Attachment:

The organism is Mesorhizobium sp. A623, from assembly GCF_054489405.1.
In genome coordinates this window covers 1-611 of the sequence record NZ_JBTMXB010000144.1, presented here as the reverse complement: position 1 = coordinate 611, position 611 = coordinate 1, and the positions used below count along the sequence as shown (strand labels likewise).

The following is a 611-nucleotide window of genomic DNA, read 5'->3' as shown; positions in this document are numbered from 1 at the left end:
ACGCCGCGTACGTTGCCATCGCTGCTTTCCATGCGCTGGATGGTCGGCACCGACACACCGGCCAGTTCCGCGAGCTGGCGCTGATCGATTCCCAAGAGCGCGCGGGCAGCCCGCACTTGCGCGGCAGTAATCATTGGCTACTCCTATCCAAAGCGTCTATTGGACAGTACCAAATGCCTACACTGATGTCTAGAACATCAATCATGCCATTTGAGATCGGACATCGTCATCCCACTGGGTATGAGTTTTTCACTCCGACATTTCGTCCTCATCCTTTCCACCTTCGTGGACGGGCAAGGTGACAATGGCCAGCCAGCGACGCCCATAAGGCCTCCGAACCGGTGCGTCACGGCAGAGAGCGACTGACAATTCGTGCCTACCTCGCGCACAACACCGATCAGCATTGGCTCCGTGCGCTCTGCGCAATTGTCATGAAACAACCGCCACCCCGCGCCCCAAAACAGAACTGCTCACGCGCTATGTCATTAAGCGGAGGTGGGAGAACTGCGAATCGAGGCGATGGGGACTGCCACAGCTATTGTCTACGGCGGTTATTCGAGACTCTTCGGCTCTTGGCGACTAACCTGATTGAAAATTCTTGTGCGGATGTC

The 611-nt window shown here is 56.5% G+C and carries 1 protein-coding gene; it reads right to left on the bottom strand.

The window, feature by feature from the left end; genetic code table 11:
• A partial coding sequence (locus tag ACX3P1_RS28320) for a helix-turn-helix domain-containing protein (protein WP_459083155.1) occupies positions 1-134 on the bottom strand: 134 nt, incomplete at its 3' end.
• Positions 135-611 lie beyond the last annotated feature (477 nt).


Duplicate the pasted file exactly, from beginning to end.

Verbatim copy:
The organism is Mesorhizobium sp. A623, from assembly GCF_054489405.1.
In genome coordinates this window covers 1-611 of the sequence record NZ_JBTMXB010000144.1, presented here as the reverse complement: position 1 = coordinate 611, position 611 = coordinate 1, and the positions used below count along the sequence as shown (strand labels likewise).

The following is a 611-nucleotide window of genomic DNA, read 5'->3' as shown; positions in this document are numbered from 1 at the left end:
ACGCCGCGTACGTTGCCATCGCTGCTTTCCATGCGCTGGATGGTCGGCACCGACACACCGGCCAGTTCCGCGAGCTGGCGCTGATCGATTCCCAAGAGCGCGCGGGCAGCCCGCACTTGCGCGGCAGTAATCATTGGCTACTCCTATCCAAAGCGTCTATTGGACAGTACCAAATGCCTACACTGATGTCTAGAACATCAATCATGCCATTTGAGATCGGACATCGTCATCCCACTGGGTATGAGTTTTTCACTCCGACATTTCGTCCTCATCCTTTCCACCTTCGTGGACGGGCAAGGTGACAATGGCCAGCCAGCGACGCCCATAAGGCCTCCGAACCGGTGCGTCACGGCAGAGAGCGACTGACAATTCGTGCCTACCTCGCGCACAACACCGATCAGCATTGGCTCCGTGCGCTCTGCGCAATTGTCATGAAACAACCGCCACCCCGCGCCCCAAAACAGAACTGCTCACGCGCTATGTCATTAAGCGGAGGTGGGAGAACTGCGAATCGAGGCGATGGGGACTGCCACAGCTATTGTCTACGGCGGTTATTCGAGACTCTTCGGCTCTTGGCGACTAACCTGATTGAAAATTCTTGTGCGGATGTC

The 611-nt window shown here is 56.5% G+C and carries 1 protein-coding gene; it reads right to left on the bottom strand.

The window, feature by feature from the left end; genetic code table 11:
• A partial coding sequence (locus tag ACX3P1_RS28320) for a helix-turn-helix domain-containing protein (protein WP_459083155.1) occupies positions 1-134 on the bottom strand: 134 nt, incomplete at its 3' end.
• Positions 135-611 lie beyond the last annotated feature (477 nt).